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November 2021  IHIS ISSUE:

  Avoid Nine No No's for Successful Storytelling!
As a speaker, you know that stories serve as great anchors to make a message memorable. They are excellent for selling ideas, services and products, since they affect both the intellect and the emotions of the listeners. You have a message which you want your listeners to buy into and take action. They need to reflect and decide whether or not to take action, and they require the use  of both their thoughts and their feelings to accomplish this. As stated above, stories engage both.
Rather than discuss specific story techniques that need to be incorporated into the structure, content and delivery of your presentation, this month we will examine 9 No-No's to be avoided!
            1999 WCPS David Brooks defines an effective presentation:
"A great presentation is one that has the intellectual power to move listeners to a new way of thinking and the emotional power to move them to new ways of behaving.” 
I invite you to read the Nine No-No's and decipher which you already know and already omit for more effective storytelling! 
Quotations of the month:
“Good stories surprise us. They make us think and feel. They stick in our minds and help us remember ideas and concepts in a way that a PowerPoint crammed with bar graphs never can. - Joe Lazauskas and Shane Snow, The Storytelling Edge
"Emotion is the fast lane to the brain." - Doug Stevenson
Nine No No's for Storytelling!
Which ones are you already utilizing in your stories and which you need to lose? 
 1.      Telling a false or untrue story, or someone else’s story that you tell as your own, thus instilling audience’s doubt, deception and denial of you as a credible authority on the topic. 

 2.      Taking a long time to get into the body or conflict of the story and losing them before you even get into your story.
 3.      Telling a story with too many characters, events, scenes creating audience’s boredom,  lack of interest and losing them in the details… ‘Condense to Connect’ … condense time, scenes, events, dialogue  to make it shorter and clearer for your audience and hold their interest… state only  what is necessary to drive your point home.
 4.      Telling a story with no inkling of a message, keeping the audience wondering why you are telling this story, what’s in it for them, and consequently, losing them.
 5.      Telling a story in narration sounding like a report and not create a balance between narration and dialogue (characters' actual words spoken) missing a natural opportunity for uncovering humour! Telling the audience your thoughts aloud on the situation at the time endears them to you.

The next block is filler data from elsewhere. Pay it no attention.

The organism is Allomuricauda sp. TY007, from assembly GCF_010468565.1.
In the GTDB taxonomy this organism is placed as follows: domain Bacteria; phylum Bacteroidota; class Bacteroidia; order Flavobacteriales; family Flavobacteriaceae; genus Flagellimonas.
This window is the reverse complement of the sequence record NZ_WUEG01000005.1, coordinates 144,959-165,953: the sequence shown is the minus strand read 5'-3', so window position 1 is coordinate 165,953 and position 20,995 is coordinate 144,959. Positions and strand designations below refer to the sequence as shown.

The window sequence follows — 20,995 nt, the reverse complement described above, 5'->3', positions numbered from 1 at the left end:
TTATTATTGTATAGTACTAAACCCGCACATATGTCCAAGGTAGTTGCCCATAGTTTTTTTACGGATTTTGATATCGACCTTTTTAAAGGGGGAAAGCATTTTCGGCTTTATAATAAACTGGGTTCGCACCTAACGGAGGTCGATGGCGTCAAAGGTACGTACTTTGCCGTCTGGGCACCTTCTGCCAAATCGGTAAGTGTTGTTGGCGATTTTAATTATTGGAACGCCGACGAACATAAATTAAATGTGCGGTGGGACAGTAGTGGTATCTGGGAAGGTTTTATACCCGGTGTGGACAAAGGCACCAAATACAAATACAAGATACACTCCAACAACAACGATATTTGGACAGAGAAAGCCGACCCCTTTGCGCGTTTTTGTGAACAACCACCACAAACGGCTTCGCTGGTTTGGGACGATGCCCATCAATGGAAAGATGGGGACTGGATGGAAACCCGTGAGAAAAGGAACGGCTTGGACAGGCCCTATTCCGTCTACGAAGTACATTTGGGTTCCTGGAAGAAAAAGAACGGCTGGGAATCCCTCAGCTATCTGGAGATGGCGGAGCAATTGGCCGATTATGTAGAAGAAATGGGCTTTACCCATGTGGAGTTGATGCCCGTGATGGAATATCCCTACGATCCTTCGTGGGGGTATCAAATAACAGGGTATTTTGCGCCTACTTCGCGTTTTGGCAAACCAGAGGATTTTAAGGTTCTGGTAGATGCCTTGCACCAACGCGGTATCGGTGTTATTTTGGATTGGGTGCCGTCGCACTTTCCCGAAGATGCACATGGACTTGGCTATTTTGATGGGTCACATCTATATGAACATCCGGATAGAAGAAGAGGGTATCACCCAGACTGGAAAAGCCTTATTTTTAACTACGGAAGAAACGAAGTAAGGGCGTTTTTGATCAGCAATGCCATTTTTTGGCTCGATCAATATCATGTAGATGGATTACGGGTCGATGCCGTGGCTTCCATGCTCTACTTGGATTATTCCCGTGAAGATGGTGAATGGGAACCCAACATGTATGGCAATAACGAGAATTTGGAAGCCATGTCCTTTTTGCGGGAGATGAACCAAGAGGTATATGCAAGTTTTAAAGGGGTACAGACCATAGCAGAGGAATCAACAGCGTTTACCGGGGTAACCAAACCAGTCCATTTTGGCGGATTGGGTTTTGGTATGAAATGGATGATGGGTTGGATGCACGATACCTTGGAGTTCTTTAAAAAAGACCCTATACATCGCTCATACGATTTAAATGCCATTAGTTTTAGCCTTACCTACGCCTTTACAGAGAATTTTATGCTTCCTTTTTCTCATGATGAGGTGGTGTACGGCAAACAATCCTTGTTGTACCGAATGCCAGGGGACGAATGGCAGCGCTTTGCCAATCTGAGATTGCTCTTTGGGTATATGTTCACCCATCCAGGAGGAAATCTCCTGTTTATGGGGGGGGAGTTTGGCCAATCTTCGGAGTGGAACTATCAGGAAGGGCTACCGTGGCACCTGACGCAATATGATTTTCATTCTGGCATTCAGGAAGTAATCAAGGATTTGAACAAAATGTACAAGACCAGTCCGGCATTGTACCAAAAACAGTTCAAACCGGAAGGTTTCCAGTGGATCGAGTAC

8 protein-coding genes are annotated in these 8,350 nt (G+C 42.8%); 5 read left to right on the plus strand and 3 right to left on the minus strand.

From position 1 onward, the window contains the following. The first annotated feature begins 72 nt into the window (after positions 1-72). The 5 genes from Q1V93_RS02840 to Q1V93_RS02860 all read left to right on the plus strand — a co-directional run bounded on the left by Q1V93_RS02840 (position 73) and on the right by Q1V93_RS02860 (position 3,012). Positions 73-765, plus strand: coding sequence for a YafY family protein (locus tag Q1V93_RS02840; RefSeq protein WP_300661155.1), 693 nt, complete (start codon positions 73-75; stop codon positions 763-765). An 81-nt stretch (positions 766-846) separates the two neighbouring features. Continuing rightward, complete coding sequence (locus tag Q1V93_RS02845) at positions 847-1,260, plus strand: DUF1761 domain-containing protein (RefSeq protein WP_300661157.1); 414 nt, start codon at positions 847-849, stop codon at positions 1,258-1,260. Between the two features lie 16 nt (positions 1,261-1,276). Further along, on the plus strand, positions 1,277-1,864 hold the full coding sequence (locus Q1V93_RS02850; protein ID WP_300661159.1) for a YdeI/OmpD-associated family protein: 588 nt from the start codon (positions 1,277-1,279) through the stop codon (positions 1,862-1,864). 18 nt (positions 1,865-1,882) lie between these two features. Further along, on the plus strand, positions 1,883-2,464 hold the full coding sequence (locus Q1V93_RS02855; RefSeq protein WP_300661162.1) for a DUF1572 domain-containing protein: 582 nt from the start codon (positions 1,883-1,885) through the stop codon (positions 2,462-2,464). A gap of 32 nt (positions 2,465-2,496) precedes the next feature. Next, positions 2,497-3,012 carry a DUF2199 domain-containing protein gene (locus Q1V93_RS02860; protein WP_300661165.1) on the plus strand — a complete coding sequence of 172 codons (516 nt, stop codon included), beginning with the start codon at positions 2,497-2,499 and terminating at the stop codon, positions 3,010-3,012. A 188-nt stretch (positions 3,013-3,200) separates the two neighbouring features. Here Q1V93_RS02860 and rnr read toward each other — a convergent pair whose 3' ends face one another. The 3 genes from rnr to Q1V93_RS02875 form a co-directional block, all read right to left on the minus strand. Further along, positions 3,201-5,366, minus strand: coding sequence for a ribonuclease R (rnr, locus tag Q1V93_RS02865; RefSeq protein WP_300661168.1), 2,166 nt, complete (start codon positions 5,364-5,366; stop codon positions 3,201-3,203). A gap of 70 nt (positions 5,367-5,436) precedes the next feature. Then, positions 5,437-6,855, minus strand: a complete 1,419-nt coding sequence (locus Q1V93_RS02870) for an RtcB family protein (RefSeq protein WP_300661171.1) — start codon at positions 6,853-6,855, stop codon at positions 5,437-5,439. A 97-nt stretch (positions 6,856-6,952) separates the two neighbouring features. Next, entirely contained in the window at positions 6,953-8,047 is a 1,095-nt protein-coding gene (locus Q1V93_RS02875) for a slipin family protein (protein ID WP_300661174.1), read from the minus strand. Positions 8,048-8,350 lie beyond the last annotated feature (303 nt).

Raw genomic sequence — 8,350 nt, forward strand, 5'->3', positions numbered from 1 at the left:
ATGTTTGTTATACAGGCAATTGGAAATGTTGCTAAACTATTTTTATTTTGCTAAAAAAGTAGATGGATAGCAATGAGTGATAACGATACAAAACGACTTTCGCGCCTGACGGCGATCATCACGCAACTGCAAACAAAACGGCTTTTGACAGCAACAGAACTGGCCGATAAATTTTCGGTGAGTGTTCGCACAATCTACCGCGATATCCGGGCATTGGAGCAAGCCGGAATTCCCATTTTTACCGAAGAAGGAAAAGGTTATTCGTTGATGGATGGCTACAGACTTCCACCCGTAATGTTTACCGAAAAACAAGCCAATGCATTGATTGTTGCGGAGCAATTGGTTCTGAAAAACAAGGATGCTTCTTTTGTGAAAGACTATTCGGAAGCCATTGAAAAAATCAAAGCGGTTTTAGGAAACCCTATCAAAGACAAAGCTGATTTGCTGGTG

6.      Telling a story with no emotional change in a character and his/her life… listeners must hear and see a positive emotional shift in a character for them to want to take action themselves; demonstrate non-verbal body language in re-living those shifts because of the positive results experienced in their life.
 7.      Telling a story and never touching base with your audience by interjecting rhetorical questions with pauses for them to ponder on their own life situations, obstacles, struggles, as in: "Can you relate to that? or How do you think I felt at that moment? How would you have reacted?"

 8.      Telling a story and leaving unanswered questions in the minds of the audience causing them to remain stuck at that point in your story and not move on with you.
 9.      Telling a story without creating different physical scenes on the platform confusing the audience re where and when an event took place.
 Well, dear speaking colleague, of the above nine no-no’s in Storytelling, which essentials do you still need to adopt and nurture to become a masterful storyteller? Can you think of other no-no’s that you see speakers use and therefore create a disconnection with their audiences?
Until later, Successful Storytelling to you!
Individual Speech Coaching or Group Instruction
  • if you're a toastmaster wanting a competitive edge over average speakers
  • if you wish your group to be more effective presenters to successfully sell their services, products or ideas and increase profit margin
  • if you're in business and need to confidently address a group with a powerful, professional presentation but don't know how to create and deliver it
call 416 489 6603 (Toronto) Leave a message with phone number; I'll respond within 48 hours
We work together via ZOOM, phone and emails and me sending you work sheets. 

Let's first discuss your needs or those of your group
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Kathryn MacKenzie BA  M.Ed  DTM
Presentation Skills Instructor/Author
  Keynote Speaker/Coach

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